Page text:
- Documents and publications
Insuring public buildings, contents, vehicles, and equipment against disasters: Current practices of state and local government and options for closing the insurance gap
In this study, the authors contributed to the following question: In the USA, is the current allocation of risk between the different levels of government (federal, state, and local governments) is appropriate for managing disaster risk? The study then discusses several approaches for increasing insurance coverage for state and local governments and the trade-offs associated with them
- A significant portion of state and local governments that are eligible for PA purchase some type of insurance for their BCVE.
State and local governments’ overall insurance share is low
- FEMA pays for a substantial portion of their repairs.
- The insurance share varies by the attributes of the incident causing the damage and of the public entity. For example, the insurance share is lowest for flood and earthquake, and the insurance share for midsized communities is higher than for either smaller or larger ones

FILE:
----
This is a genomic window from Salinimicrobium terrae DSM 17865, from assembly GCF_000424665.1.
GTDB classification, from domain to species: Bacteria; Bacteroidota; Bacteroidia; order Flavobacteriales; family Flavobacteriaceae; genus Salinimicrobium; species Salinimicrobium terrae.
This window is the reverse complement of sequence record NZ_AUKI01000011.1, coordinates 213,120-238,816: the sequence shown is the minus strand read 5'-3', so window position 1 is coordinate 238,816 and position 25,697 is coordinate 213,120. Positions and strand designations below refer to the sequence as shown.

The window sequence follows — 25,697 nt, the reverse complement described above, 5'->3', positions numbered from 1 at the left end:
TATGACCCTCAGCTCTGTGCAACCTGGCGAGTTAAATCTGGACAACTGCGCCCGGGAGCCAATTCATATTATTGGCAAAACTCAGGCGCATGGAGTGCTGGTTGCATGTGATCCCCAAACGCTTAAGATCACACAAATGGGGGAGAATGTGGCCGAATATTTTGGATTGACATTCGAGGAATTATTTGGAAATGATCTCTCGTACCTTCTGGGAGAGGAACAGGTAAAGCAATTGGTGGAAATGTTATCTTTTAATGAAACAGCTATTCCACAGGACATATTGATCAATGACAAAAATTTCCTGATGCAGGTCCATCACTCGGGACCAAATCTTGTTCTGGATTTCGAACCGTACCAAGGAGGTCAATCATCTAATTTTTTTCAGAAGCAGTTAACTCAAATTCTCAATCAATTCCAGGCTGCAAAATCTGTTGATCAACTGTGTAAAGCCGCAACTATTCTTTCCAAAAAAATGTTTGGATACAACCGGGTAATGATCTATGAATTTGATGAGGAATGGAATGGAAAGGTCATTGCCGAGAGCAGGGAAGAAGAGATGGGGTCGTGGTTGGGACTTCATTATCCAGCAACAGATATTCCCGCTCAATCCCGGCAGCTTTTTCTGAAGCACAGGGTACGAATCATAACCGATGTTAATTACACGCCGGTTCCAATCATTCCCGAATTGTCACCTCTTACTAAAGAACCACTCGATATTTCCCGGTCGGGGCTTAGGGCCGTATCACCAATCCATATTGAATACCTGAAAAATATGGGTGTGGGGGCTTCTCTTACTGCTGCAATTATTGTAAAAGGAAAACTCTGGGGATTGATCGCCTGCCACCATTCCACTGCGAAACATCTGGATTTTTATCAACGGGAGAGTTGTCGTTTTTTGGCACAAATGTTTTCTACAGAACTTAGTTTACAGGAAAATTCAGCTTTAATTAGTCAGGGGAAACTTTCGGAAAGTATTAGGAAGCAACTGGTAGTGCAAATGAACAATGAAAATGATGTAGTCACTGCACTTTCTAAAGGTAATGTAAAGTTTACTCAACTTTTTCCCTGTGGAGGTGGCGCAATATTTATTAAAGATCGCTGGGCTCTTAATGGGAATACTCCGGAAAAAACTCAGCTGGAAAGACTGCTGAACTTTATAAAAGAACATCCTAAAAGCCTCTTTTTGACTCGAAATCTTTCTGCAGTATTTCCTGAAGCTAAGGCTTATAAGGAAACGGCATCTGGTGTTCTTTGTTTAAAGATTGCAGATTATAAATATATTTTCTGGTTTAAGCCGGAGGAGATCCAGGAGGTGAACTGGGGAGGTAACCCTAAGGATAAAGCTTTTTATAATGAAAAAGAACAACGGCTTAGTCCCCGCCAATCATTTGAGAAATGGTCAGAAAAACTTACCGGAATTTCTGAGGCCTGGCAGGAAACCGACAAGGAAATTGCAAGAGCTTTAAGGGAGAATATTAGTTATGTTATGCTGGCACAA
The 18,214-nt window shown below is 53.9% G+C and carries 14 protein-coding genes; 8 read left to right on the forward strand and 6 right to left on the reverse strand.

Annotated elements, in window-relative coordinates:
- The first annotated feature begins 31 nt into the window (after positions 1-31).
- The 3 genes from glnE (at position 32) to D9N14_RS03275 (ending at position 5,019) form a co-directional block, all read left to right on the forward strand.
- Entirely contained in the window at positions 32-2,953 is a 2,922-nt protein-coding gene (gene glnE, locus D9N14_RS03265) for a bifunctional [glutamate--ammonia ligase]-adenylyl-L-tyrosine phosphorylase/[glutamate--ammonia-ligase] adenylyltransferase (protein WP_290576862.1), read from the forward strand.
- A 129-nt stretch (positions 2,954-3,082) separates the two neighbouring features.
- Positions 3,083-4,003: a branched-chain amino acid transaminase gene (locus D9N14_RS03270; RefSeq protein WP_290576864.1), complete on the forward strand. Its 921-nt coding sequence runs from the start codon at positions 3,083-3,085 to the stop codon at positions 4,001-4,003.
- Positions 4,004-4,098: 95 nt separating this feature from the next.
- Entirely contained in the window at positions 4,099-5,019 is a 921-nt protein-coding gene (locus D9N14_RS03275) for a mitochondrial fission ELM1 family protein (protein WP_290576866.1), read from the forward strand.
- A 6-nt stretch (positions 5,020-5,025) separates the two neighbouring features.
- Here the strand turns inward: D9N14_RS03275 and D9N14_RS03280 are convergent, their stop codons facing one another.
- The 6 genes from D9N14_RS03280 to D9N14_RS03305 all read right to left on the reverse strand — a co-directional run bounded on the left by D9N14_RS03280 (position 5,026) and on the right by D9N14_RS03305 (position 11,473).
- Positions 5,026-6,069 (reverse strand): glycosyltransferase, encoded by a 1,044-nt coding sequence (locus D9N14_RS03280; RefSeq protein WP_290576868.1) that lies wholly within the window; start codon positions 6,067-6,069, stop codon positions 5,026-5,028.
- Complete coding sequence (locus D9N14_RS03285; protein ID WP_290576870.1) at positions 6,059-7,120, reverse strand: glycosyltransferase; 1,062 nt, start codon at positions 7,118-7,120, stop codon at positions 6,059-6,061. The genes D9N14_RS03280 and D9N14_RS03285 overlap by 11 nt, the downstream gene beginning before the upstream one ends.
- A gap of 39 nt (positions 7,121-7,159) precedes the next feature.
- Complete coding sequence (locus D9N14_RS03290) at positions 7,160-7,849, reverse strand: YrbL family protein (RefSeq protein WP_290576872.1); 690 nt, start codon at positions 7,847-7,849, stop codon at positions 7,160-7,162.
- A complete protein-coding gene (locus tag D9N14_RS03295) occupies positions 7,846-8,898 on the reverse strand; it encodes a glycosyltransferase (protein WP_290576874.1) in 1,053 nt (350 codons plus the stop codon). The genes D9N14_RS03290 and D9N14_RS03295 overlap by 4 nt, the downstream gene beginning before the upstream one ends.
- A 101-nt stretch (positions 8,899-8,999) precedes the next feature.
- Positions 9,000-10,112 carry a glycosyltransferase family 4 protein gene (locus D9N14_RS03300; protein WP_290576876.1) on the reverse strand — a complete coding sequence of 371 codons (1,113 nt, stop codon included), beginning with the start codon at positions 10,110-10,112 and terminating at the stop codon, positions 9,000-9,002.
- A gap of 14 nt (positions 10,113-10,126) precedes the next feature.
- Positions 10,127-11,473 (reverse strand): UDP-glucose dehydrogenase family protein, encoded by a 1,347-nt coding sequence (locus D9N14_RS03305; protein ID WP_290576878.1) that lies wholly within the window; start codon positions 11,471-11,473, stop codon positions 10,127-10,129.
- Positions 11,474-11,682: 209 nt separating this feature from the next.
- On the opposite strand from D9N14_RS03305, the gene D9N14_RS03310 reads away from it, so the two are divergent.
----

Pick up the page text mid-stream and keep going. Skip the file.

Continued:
The predominant view of experts consulted for the study was that the potential for FEMA assistance reduces insurance purchases by state and local government
- For example, some entities buy only for facilities that they believe are critical to repair quickly and rely on FEMA to replace the rest. Others buy policies with lower limits or deductibles than they would otherwise. Responses were diverse, however, and some experts saw no evidence that the PA program affected the decisions of some entities.
- There are numerous approaches to increasing state and local governments’ insurance coverage, and each approach has trade-offs. These approaches include encouraging credit rating agencies to evaluate communities’ financial preparedness for disasters, requiring communities to analyze their risks in order to increase their awareness of them, requiring communities to cover a substantial first layer of loss, and eliminating PA for BCVE.
- Policymakers should consider the advantages and disadvantages of different approaches to increasing state and local governments’ insurance coverage and consider how best to allocate risk between federal, state, and local governments.